Introverts are egg people. They’re not hiding anything (per say), they are mostly reserved. And once they start to get comfortable, they are as open and talkative as anybody else. “Don’t think of introversion as something that needs to be cured,” writes Susan Cain in her book [easyazon_link keywords=”Quiet: The Power of Introverts in a World That Can’t Stop Talking” locale=”US” tag=”wells01-20″]Quiet: The Power of Introverts in a World That Can’t Stop Talking[/easyazon_link].
Extroverts, on the other hand, are onion people. They contain so many layers of bombast that it’s hard to know when they are being authentic, showy, or just spewing flotsam. Yet, extroverts are most likely to be leaders because they talk loud and carry a big stick.
George Mason economics professor and Oxford humanities associates Robin Hanson sums up the egg and onion divergence:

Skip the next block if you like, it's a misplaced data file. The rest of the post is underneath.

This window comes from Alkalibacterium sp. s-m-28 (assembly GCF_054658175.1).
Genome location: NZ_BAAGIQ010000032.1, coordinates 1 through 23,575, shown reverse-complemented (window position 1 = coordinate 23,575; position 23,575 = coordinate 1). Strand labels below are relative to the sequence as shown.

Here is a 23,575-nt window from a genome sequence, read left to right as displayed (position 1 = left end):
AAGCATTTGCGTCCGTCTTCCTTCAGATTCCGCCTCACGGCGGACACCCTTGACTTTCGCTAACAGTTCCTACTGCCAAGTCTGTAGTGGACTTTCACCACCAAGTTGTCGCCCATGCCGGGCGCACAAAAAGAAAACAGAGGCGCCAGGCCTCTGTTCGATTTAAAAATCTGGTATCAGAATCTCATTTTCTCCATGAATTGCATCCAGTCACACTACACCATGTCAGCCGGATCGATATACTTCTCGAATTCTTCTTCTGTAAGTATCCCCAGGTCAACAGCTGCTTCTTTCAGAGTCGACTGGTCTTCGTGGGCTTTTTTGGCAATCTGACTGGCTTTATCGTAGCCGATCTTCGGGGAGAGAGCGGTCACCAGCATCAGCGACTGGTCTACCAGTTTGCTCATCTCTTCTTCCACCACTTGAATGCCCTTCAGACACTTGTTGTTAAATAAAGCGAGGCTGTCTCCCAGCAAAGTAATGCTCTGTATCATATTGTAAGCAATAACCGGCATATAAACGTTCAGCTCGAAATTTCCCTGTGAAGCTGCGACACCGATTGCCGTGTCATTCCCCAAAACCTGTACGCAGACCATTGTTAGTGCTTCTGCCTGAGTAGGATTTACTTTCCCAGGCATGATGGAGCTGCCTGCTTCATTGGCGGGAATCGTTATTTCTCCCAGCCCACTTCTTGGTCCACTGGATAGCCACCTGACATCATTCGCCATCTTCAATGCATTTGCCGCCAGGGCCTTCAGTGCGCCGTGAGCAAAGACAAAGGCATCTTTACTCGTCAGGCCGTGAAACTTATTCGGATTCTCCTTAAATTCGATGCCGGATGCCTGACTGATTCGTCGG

I’ve sometimes been tempted to classify people as egg people and onion people. Onion people have layer after layer after layer. You peel it back, and there’s still more layers. You don’t really know what’s underneath. Whereas egg people, there’s a shell, and you get through it, and you see what’s on the inside.
Are ambiverts egg or onion people?
Ambiverts are more like salad people, easy to digest and mix in with all types of other folks and scenarios. They’re adaptable like a chameleon depending on whatever social situation they’re in.
We all contain multitudes. But it is the mouth that separates us apart, with different levels of signaling.
Words are the original memes, for which some things are still best unshared and unsaid. Sometimes silence does all the messy talking, reveals all that needs to be conveyed. As [easyazon_link keywords=”Susan Cain” locale=”US” tag=”wells01-20″]Susan Cain[/easyazon_link] puts it: “We have two ears and one mouth and we should use them proportionally.”
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